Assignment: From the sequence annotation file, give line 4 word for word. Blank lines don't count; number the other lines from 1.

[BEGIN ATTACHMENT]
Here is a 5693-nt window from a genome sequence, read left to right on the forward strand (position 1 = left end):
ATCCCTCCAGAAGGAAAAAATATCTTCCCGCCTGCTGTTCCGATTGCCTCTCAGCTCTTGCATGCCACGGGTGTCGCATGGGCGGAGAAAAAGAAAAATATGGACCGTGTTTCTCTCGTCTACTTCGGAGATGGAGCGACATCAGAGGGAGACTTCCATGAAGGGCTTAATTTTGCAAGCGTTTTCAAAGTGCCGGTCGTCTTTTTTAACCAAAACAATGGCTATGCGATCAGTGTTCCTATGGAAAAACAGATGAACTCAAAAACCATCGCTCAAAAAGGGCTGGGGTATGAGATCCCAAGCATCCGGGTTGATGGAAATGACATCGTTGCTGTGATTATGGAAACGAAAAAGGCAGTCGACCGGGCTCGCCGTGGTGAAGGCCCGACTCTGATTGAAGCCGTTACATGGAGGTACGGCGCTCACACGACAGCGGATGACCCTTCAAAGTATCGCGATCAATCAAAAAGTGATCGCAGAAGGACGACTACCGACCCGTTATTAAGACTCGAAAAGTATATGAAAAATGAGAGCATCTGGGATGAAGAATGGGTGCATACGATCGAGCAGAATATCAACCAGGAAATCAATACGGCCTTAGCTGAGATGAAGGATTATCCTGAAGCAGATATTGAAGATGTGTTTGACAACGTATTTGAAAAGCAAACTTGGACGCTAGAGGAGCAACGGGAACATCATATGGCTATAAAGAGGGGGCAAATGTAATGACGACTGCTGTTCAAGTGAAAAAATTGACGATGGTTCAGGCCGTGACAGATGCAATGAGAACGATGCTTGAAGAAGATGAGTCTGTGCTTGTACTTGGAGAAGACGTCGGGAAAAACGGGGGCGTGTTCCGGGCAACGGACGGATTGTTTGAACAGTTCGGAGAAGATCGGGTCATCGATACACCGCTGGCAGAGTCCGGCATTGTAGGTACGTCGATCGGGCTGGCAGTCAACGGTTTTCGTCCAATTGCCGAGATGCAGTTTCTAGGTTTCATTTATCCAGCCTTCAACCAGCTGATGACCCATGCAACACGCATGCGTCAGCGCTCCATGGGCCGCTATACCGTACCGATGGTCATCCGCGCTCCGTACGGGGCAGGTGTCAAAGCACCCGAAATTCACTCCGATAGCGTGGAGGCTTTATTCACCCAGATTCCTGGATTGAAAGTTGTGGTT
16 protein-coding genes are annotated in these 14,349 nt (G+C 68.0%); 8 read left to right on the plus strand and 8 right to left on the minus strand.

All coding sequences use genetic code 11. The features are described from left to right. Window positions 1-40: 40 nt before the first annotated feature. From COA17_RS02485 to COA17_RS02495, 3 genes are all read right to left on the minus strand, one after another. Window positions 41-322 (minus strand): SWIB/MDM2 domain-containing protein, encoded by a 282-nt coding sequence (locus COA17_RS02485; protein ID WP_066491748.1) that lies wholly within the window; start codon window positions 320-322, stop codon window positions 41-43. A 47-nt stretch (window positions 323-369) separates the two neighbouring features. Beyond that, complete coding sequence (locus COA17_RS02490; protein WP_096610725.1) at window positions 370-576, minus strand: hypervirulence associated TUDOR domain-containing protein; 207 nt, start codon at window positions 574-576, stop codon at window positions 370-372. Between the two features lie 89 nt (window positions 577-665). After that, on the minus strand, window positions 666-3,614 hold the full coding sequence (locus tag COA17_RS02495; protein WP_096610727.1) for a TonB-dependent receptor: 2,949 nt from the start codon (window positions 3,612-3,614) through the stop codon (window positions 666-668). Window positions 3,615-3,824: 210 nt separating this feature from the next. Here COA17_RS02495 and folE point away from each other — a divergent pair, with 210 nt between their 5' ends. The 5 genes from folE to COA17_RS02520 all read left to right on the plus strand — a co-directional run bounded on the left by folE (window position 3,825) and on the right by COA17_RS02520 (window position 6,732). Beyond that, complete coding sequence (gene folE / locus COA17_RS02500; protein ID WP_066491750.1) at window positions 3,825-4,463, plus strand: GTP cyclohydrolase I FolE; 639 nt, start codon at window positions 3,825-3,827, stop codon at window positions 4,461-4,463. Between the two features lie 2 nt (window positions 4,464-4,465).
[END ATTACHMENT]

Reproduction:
All coding sequences use genetic code 11. The features are described from left to right. Window positions 1-40: 40 nt before the first annotated feature. From COA17_RS02485 to COA17_RS02495, 3 genes are all read right to left on the minus strand, one after another. Window positions 41-322 (minus strand): SWIB/MDM2 domain-containing protein, encoded by a 282-nt coding sequence (locus COA17_RS02485; protein ID WP_066491748.1) that lies wholly within the window; start codon window positions 320-322, stop codon window positions 41-43. A 47-nt stretch (window positions 323-369) separates the two neighbouring features. Beyond that, complete coding sequence (locus COA17_RS02490; protein WP_096610725.1) at window positions 370-576, minus strand: hypervirulence associated TUDOR domain-containing protein; 207 nt, start codon at window positions 574-576, stop codon at window positions 370-372. Between the two features lie 89 nt (window positions 577-665). After that, on the minus strand, window positions 666-3,614 hold the full coding sequence (locus tag COA17_RS02495; protein WP_096610727.1) for a TonB-dependent receptor: 2,949 nt from the start codon (window positions 3,612-3,614) through the stop codon (window positions 666-668). Window positions 3,615-3,824: 210 nt separating this feature from the next. Here COA17_RS02495 and folE point away from each other — a divergent pair, with 210 nt between their 5' ends. The 5 genes from folE to COA17_RS02520 all read left to right on the plus strand — a co-directional run bounded on the left by folE (window position 3,825) and on the right by COA17_RS02520 (window position 6,732). Beyond that, complete coding sequence (gene folE / locus COA17_RS02500; protein ID WP_066491750.1) at window positions 3,825-4,463, plus strand: GTP cyclohydrolase I FolE; 639 nt, start codon at window positions 3,825-3,827, stop codon at window positions 4,461-4,463. Between the two features lie 2 nt (window positions 4,464-4,465).